Daan is the most populated district in the city. Daan extends through a large area of the city and, although it’s primarily residential, there are several high-activity hotspots. The vicinity of Daan Park, specifically near Yongkang Street, is a popular destination among city visitors and a good option for finding lodging. In Dongmen, you’ll find the original location of Xiaolong Bao’s popular chain Din Tai Fung, very easy to identify from the throngs of tourists hovering at the door waiting their turn to enter the restaurant. Without a doubt, the wait is worth it.
Nearest metro stations: Daan Park and Dongmen
SHILIN: NEVER-ENDING NIGHTMARKET
Within city limits, although farther from downtown, you’ll find Shilin. Shilin is a popular residential area, known for its lively night market, including numerous food stands, but also shops for clothing, accessories and all kinds of gadgets. Most urban buses depart from Shilin, which connect Taipei to the Yangming Shan Mountain, an ideal place for hiking in nature. In Shilin, you’ll also find the city’s most popular museum, the National Palace Museum, which has an extraordinary collection of Chinese art, which was moved from Beijing during the fleeing nationalist government after the Chinese Civil War. Shilin will also be home to the Taipei Performing Arts Center.
Nearest metro stations: Jiantan and Shilin.
BEITOU: CULTURE AND HOT SPRINGS
The Beitou district is famous for its hot springs. Located north of Taipei, on the foothills of the Yangming Shan Mountain, this district is perfect for connecting with nature, without leaving the city or sacrificing the convenience of having a metro station nearby. In this area, there are endless hoteles which uniquely offer hot spring baths, both public and private, in their rooms. The lovely district library is also popular.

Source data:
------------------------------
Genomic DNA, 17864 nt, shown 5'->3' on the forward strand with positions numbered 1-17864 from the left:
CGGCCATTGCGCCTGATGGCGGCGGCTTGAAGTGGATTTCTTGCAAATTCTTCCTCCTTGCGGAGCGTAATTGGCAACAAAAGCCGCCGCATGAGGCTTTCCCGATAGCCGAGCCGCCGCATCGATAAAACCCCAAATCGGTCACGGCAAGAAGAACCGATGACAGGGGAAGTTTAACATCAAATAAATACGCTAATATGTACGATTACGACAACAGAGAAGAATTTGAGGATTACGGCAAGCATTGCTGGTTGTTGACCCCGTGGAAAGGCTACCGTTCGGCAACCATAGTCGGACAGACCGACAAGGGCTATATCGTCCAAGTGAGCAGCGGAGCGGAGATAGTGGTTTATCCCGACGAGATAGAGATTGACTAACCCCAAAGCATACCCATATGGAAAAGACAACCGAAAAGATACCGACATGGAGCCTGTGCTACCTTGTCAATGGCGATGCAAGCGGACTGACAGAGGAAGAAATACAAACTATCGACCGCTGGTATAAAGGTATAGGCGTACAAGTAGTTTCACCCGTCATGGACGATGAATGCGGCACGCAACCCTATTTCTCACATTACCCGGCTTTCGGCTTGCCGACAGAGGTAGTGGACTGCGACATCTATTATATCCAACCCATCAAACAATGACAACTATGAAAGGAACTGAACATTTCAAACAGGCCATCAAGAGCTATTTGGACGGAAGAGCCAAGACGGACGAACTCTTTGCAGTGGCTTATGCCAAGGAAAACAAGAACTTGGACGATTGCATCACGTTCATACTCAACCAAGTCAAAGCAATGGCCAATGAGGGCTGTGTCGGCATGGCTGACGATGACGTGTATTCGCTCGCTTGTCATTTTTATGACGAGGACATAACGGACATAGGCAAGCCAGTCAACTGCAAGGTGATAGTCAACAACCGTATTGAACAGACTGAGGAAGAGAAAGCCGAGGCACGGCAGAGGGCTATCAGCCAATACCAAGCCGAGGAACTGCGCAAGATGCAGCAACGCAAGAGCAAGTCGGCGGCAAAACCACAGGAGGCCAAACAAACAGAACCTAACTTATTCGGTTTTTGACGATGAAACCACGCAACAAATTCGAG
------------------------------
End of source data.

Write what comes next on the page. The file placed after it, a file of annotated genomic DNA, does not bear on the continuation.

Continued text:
Nearest metro stations: Xin Beitou
YANGMINGSHAN: A NATURE GETAWAY
Although this isn’t one of the most convenient options for lodging in Taipei, from a transportation standpoint, this option is unbeatable if you’re looking for one or two days of relief from the hustle and bustle of the city. Yangmingshan is the mountain located just north of Taipei. It’s accessible by car or several bus lines that depart from Jiantan Station, and it takes about 30-60 minutes to get there, depending on which part of the mountain you’re visiting. Lodging on the mountain does not include hotels, but rather it’s typical to find traditional houses, or spas, which offer rooms surrounded by nature, with large hot spring baths and spa services. The surroundings are unmatchable, and you’ll feel like you’re in the middle of the wild, only an hour from the city center. The area also has some good restaurants and tea shops, such as VVG Hideaway, from the popular VVG group, and is the ideal place to begin any of the mountain’s walking paths.
Nearest metro stations: There is no metro station near Yangming Shan, and the best way to get there via public transit is by taking the metro to Jiantan and boarding a connecting bus from the station to the mountain.
Where to stay in Taipei
Taipei offers countless lodging options, from luxury hotels, traditional Japanese houses, rooms in shared apartments, or even capsule hotels. Although many of these lodging options are only found on the local pages, checking out a rental site or looking for a room in a shared apartment on Airbnb, gives you a good idea of the wide range of offerings and prices available for lodging in Taipei.